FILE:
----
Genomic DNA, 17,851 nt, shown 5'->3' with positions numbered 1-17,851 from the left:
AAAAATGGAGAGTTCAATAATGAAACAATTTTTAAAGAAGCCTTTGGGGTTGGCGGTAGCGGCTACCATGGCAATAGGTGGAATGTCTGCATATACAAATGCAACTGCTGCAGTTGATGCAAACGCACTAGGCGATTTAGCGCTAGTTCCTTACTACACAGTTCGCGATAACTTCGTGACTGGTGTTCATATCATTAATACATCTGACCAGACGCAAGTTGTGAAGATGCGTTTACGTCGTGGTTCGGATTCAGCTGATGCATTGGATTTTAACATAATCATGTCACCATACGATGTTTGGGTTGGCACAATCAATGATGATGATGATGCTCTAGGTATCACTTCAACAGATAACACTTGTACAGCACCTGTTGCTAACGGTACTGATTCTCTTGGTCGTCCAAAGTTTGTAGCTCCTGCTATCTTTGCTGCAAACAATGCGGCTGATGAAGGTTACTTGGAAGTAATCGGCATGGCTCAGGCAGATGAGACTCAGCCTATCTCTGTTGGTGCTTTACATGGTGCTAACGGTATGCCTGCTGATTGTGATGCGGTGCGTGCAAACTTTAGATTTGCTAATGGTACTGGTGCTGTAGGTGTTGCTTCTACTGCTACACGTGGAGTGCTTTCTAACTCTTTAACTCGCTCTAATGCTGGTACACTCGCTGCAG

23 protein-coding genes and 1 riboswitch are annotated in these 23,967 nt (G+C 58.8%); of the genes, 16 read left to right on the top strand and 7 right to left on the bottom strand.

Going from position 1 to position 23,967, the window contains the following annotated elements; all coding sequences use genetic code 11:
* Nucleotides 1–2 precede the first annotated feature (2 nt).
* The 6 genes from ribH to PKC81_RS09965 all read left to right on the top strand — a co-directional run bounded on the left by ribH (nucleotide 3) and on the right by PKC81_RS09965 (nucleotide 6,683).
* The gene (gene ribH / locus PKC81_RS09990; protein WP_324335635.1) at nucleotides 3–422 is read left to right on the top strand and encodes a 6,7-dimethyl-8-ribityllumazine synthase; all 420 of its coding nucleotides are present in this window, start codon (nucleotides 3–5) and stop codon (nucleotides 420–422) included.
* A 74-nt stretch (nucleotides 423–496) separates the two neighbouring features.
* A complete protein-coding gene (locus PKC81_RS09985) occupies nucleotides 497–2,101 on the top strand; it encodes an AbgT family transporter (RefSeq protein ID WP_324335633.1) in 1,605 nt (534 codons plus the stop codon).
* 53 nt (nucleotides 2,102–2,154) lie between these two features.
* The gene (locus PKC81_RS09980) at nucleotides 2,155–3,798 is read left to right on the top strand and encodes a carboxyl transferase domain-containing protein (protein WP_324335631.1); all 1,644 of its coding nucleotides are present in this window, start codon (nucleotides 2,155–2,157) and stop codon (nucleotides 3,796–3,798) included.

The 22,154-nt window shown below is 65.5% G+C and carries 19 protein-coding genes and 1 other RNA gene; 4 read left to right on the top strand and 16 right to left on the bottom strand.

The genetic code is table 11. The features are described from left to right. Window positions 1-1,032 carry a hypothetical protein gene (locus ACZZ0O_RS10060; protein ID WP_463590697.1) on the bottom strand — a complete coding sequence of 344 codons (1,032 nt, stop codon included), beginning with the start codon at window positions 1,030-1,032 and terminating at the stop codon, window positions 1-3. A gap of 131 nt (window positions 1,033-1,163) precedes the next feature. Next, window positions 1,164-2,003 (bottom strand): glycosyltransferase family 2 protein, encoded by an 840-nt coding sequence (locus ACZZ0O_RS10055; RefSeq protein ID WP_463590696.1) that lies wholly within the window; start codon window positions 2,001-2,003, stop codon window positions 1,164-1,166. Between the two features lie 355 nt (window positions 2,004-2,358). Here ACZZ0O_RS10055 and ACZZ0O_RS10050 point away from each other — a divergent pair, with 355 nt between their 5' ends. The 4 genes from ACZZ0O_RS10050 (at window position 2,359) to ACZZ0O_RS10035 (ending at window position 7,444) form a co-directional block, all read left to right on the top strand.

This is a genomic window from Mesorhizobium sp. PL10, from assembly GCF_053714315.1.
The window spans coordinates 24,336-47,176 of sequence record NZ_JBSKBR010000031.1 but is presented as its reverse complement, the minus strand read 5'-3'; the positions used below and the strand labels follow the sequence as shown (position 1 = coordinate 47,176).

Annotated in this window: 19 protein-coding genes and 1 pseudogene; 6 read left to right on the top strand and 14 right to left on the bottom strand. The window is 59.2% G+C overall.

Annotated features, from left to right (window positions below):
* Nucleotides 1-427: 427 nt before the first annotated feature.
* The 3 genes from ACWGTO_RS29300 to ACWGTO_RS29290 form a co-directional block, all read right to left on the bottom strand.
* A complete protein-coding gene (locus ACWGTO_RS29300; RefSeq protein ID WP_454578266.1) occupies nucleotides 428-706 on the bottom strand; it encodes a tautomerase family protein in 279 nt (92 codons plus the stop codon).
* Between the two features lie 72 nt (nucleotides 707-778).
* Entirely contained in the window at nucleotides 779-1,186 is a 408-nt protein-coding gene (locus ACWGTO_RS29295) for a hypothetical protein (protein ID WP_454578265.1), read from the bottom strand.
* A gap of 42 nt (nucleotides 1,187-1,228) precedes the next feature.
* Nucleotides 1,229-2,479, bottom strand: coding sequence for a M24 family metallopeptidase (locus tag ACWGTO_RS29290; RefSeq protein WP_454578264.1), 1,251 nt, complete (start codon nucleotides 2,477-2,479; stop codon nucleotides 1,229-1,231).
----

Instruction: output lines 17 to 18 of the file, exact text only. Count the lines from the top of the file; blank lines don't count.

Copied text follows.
Annotated features, from left to right (window positions below):
* Nucleotides 1-427: 427 nt before the first annotated feature.